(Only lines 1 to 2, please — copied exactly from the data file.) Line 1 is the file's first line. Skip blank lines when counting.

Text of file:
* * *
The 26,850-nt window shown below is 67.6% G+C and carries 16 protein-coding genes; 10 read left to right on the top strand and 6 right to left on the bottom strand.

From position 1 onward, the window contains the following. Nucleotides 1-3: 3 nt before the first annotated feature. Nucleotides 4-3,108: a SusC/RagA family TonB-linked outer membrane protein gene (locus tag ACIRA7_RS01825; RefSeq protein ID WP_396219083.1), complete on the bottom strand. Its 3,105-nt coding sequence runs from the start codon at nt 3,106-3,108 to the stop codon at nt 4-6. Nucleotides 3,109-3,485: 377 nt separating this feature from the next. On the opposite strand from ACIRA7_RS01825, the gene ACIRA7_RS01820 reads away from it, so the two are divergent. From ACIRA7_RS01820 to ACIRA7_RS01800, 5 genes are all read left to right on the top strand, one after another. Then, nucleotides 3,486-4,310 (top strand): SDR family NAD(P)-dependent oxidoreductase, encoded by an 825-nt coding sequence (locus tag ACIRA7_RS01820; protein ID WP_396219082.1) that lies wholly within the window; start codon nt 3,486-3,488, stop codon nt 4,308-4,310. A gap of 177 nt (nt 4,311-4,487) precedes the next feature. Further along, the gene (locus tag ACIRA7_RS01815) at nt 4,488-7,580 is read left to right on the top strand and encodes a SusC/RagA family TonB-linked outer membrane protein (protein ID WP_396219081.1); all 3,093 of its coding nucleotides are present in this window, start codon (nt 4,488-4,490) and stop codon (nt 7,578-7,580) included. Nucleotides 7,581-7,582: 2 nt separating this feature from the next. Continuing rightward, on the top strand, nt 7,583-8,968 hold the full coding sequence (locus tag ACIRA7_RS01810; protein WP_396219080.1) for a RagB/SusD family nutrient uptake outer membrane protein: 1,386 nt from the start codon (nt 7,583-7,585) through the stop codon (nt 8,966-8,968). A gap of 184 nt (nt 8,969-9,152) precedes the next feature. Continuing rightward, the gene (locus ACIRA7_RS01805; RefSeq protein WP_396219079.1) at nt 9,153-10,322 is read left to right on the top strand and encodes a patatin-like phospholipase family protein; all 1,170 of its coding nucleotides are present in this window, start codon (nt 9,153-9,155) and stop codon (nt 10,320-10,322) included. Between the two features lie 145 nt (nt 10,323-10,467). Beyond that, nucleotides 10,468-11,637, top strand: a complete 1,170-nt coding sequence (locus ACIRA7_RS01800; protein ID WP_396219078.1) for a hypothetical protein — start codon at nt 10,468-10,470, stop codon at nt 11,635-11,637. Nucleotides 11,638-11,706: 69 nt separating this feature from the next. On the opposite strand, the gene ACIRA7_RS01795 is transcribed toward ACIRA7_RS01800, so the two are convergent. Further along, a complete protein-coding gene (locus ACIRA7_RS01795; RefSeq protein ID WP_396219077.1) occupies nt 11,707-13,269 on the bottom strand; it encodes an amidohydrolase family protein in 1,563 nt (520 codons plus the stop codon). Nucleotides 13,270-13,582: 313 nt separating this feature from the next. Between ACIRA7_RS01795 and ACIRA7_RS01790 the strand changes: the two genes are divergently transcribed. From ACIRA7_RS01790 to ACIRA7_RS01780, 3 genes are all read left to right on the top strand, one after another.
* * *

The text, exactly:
The 26,850-nt window shown below is 67.6% G+C and carries 16 protein-coding genes; 10 read left to right on the top strand and 6 right to left on the bottom strand.

From position 1 onward, the window contains the following. Nucleotides 1-3: 3 nt before the first annotated feature. Nucleotides 4-3,108: a SusC/RagA family TonB-linked outer membrane protein gene (locus tag ACIRA7_RS01825; RefSeq protein ID WP_396219083.1), complete on the bottom strand. Its 3,105-nt coding sequence runs from the start codon at nt 3,106-3,108 to the stop codon at nt 4-6. Nucleotides 3,109-3,485: 377 nt separating this feature from the next. On the opposite strand from ACIRA7_RS01825, the gene ACIRA7_RS01820 reads away from it, so the two are divergent. From ACIRA7_RS01820 to ACIRA7_RS01800, 5 genes are all read left to right on the top strand, one after another. Then, nucleotides 3,486-4,310 (top strand): SDR family NAD(P)-dependent oxidoreductase, encoded by an 825-nt coding sequence (locus tag ACIRA7_RS01820; protein ID WP_396219082.1) that lies wholly within the window; start codon nt 3,486-3,488, stop codon nt 4,308-4,310. A gap of 177 nt (nt 4,311-4,487) precedes the next feature. Further along, the gene (locus tag ACIRA7_RS01815) at nt 4,488-7,580 is read left to right on the top strand and encodes a SusC/RagA family TonB-linked outer membrane protein (protein ID WP_396219081.1); all 3,093 of its coding nucleotides are present in this window, start codon (nt 4,488-4,490) and stop codon (nt 7,578-7,580) included. Nucleotides 7,581-7,582: 2 nt separating this feature from the next. Continuing rightward, on the top strand, nt 7,583-8,968 hold the full coding sequence (locus tag ACIRA7_RS01810; protein WP_396219080.1) for a RagB/SusD family nutrient uptake outer membrane protein: 1,386 nt from the start codon (nt 7,583-7,585) through the stop codon (nt 8,966-8,968). A gap of 184 nt (nt 8,969-9,152) precedes the next feature. Continuing rightward, the gene (locus ACIRA7_RS01805; RefSeq protein WP_396219079.1) at nt 9,153-10,322 is read left to right on the top strand and encodes a patatin-like phospholipase family protein; all 1,170 of its coding nucleotides are present in this window, start codon (nt 9,153-9,155) and stop codon (nt 10,320-10,322) included. Between the two features lie 145 nt (nt 10,323-10,467). Beyond that, nucleotides 10,468-11,637, top strand: a complete 1,170-nt coding sequence (locus ACIRA7_RS01800; protein ID WP_396219078.1) for a hypothetical protein — start codon at nt 10,468-10,470, stop codon at nt 11,635-11,637. Nucleotides 11,638-11,706: 69 nt separating this feature from the next. On the opposite strand, the gene ACIRA7_RS01795 is transcribed toward ACIRA7_RS01800, so the two are convergent. Further along, a complete protein-coding gene (locus ACIRA7_RS01795; RefSeq protein ID WP_396219077.1) occupies nt 11,707-13,269 on the bottom strand; it encodes an amidohydrolase family protein in 1,563 nt (520 codons plus the stop codon). Nucleotides 13,270-13,582: 313 nt separating this feature from the next. Between ACIRA7_RS01795 and ACIRA7_RS01790 the strand changes: the two genes are divergently transcribed. From ACIRA7_RS01790 to ACIRA7_RS01780, 3 genes are all read left to right on the top strand, one after another.